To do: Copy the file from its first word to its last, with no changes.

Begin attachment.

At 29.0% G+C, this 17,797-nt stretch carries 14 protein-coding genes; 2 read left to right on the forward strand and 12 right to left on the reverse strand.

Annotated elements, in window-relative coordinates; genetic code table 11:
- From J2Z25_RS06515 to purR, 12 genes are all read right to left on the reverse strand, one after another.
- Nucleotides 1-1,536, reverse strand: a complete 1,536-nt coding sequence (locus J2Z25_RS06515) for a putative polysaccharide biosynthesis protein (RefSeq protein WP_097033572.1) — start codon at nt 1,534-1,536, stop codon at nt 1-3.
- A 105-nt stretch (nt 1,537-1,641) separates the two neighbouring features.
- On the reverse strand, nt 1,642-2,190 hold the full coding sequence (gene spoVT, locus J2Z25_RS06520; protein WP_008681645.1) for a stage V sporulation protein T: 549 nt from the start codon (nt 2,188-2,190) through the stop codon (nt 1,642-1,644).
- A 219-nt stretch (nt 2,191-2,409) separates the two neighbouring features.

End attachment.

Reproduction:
At 29.0% G+C, this 17,797-nt stretch carries 14 protein-coding genes; 2 read left to right on the forward strand and 12 right to left on the reverse strand.

Annotated elements, in window-relative coordinates; genetic code table 11:
- From J2Z25_RS06515 to purR, 12 genes are all read right to left on the reverse strand, one after another.
- Nucleotides 1-1,536, reverse strand: a complete 1,536-nt coding sequence (locus J2Z25_RS06515) for a putative polysaccharide biosynthesis protein (RefSeq protein WP_097033572.1) — start codon at nt 1,534-1,536, stop codon at nt 1-3.
- A 105-nt stretch (nt 1,537-1,641) separates the two neighbouring features.
- On the reverse strand, nt 1,642-2,190 hold the full coding sequence (gene spoVT, locus J2Z25_RS06520; protein WP_008681645.1) for a stage V sporulation protein T: 549 nt from the start codon (nt 2,188-2,190) through the stop codon (nt 1,642-1,644).
- A 219-nt stretch (nt 2,191-2,409) separates the two neighbouring features.